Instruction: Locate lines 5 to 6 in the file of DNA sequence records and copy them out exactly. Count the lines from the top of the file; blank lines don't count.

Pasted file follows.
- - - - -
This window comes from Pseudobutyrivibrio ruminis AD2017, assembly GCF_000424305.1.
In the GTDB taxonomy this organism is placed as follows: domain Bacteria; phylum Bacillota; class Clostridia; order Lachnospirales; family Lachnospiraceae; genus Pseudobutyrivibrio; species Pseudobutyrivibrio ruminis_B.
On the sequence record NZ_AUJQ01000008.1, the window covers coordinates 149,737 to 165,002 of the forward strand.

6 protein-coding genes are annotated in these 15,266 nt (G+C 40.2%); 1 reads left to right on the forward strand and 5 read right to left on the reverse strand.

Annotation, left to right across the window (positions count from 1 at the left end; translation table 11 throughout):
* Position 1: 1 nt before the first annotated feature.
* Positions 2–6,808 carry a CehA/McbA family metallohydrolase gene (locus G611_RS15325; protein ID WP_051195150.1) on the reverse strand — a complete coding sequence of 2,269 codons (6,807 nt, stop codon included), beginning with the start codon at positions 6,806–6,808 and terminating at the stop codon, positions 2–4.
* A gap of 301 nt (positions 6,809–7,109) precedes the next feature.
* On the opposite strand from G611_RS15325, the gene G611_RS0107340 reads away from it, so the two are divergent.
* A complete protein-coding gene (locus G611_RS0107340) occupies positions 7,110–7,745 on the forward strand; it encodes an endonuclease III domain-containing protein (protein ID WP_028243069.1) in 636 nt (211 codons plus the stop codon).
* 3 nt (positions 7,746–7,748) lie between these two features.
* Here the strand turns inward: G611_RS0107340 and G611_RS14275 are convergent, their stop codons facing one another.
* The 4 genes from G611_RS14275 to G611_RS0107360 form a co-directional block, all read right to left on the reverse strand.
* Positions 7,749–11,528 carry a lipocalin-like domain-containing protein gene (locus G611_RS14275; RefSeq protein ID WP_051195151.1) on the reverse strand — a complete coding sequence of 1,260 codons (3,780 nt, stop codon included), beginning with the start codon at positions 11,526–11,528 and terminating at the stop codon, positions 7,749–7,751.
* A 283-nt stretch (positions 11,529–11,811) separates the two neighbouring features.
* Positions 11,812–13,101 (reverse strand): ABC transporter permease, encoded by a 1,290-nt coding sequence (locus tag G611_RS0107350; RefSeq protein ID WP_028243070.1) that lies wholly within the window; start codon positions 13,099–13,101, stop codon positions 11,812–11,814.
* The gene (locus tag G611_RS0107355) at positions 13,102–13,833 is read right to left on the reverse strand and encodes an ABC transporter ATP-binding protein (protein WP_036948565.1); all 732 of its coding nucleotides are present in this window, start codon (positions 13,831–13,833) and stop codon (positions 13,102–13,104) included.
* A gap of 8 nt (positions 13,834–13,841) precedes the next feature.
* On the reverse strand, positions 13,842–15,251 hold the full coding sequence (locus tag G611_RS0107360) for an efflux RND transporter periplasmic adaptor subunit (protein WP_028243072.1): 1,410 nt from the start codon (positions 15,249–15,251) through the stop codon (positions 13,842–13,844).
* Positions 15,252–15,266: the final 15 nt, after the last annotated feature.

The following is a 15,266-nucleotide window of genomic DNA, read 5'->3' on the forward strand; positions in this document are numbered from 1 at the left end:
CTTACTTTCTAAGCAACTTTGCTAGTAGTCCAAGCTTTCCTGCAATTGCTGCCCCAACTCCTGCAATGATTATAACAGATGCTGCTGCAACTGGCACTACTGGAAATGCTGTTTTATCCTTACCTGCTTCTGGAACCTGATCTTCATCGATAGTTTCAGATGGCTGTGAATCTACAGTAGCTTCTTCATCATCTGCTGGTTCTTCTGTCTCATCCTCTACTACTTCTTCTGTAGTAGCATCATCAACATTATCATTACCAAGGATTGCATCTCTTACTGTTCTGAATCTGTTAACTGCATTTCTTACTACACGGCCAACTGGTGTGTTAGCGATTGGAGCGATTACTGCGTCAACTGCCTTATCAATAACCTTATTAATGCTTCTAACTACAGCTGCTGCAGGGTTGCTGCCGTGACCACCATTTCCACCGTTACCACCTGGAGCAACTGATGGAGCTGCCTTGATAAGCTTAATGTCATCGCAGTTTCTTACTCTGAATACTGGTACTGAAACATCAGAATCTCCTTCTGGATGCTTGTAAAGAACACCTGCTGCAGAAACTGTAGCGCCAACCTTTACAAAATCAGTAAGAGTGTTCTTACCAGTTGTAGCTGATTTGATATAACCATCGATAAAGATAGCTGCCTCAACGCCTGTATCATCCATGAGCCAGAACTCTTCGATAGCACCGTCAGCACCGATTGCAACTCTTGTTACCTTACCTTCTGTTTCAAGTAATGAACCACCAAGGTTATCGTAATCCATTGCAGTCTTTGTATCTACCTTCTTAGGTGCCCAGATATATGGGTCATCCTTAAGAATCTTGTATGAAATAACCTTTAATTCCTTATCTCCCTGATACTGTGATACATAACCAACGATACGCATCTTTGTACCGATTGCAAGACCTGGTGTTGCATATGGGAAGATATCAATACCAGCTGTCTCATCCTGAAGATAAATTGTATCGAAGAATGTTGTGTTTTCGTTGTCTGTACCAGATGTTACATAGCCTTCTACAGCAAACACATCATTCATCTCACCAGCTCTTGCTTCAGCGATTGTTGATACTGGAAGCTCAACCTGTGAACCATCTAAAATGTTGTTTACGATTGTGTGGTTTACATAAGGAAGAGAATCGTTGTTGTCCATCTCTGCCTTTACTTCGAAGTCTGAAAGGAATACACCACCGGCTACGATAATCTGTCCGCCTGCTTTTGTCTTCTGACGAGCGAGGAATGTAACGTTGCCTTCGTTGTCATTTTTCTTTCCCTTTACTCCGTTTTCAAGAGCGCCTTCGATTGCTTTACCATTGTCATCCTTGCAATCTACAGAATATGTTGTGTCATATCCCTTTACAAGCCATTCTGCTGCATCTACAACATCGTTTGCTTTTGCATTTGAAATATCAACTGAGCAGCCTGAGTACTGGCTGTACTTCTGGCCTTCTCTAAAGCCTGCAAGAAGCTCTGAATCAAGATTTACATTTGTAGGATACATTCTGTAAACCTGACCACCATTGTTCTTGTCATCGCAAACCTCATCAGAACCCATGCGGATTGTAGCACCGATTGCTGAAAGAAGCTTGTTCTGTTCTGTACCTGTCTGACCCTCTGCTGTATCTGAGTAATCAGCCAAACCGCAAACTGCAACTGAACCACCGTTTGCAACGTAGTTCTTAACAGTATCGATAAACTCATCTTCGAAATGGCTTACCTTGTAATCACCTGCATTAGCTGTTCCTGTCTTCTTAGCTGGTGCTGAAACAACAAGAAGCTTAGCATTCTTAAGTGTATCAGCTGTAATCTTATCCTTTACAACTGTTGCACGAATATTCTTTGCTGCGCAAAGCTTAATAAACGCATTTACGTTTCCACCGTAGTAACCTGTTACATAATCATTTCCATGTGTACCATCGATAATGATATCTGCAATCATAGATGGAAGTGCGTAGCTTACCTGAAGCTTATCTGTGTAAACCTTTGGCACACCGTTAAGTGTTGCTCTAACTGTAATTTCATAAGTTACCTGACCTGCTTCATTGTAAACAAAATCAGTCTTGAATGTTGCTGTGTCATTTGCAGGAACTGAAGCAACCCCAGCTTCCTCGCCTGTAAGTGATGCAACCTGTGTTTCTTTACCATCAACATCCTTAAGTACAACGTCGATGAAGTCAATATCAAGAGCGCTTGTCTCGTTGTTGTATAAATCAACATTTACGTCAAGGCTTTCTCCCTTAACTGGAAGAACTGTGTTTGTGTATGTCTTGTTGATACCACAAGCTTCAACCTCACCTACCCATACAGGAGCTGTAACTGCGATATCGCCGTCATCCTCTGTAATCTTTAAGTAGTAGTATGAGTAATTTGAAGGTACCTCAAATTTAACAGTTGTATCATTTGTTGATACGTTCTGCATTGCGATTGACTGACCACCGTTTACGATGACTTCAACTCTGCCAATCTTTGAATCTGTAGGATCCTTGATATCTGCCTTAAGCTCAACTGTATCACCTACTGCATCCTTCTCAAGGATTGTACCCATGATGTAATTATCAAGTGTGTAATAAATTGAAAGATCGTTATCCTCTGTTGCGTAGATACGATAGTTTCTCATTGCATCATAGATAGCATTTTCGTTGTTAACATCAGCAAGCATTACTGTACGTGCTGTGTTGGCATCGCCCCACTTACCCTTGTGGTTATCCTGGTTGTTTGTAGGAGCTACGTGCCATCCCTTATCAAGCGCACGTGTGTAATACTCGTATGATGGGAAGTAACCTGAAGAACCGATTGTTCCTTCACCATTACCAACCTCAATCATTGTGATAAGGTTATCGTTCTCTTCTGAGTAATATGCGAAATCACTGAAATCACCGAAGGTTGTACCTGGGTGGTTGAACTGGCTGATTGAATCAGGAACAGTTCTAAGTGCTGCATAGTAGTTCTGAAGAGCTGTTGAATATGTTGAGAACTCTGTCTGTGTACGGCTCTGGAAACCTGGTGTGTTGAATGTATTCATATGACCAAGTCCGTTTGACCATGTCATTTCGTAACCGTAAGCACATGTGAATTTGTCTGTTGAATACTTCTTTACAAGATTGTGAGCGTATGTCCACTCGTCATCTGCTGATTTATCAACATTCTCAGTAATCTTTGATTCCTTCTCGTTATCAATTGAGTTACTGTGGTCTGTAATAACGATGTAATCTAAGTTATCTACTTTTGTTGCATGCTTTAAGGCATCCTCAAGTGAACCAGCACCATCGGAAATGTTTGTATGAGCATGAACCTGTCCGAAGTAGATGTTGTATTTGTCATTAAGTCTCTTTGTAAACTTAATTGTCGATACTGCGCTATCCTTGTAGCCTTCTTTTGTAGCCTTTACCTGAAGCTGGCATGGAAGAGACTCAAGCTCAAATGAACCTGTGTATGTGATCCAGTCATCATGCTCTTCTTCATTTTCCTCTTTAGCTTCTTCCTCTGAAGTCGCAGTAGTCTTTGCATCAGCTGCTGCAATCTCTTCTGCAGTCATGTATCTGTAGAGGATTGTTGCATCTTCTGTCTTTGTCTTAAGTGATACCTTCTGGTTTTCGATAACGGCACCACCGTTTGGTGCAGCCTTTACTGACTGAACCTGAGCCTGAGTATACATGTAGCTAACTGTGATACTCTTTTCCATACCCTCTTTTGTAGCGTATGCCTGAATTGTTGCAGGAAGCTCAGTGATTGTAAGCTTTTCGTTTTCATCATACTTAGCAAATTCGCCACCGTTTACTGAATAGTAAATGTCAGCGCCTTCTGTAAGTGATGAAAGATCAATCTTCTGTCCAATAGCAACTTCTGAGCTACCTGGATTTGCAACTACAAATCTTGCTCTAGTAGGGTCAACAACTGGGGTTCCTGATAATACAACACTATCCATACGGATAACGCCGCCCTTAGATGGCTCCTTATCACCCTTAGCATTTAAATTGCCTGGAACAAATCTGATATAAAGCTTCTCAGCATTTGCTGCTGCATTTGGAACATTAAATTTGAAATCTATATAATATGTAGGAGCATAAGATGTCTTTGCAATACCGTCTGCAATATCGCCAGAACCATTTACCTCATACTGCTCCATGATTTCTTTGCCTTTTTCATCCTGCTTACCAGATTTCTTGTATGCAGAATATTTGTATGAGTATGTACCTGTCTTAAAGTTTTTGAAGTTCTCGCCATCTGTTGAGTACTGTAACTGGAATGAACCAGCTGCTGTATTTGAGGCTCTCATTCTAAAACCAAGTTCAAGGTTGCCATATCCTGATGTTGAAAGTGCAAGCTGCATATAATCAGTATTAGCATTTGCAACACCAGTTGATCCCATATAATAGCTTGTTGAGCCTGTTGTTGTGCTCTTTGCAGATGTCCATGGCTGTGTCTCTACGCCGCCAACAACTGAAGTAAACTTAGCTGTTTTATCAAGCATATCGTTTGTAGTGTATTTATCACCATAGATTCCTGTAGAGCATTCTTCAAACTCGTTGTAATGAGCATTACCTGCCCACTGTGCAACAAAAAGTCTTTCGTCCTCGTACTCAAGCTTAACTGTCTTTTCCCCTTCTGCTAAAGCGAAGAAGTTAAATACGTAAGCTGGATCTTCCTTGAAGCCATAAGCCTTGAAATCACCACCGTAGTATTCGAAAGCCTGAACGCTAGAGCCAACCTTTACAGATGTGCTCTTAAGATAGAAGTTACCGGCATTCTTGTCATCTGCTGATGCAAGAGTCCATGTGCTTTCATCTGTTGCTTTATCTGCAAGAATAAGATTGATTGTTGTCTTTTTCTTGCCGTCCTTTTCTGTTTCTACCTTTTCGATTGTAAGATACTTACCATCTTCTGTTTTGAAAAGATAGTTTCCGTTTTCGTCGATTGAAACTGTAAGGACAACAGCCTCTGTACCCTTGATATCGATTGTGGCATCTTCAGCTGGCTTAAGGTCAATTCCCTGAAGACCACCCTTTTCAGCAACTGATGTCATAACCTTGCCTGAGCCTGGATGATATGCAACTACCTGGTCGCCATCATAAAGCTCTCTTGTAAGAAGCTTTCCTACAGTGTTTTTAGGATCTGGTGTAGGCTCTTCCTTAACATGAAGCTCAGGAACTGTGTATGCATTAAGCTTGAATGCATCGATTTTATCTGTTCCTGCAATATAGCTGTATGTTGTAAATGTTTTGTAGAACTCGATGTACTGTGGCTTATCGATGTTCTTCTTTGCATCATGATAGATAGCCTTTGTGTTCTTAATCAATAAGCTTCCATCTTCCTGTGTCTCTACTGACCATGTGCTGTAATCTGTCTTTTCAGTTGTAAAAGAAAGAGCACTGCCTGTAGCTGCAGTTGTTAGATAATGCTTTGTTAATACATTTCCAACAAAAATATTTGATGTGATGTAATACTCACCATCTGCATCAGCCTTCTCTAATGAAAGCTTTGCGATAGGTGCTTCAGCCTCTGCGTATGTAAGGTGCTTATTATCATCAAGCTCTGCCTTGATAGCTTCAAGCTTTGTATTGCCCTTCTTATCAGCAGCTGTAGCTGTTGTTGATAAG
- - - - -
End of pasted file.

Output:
Annotation, left to right across the window (positions count from 1 at the left end; translation table 11 throughout):
* Position 1: 1 nt before the first annotated feature.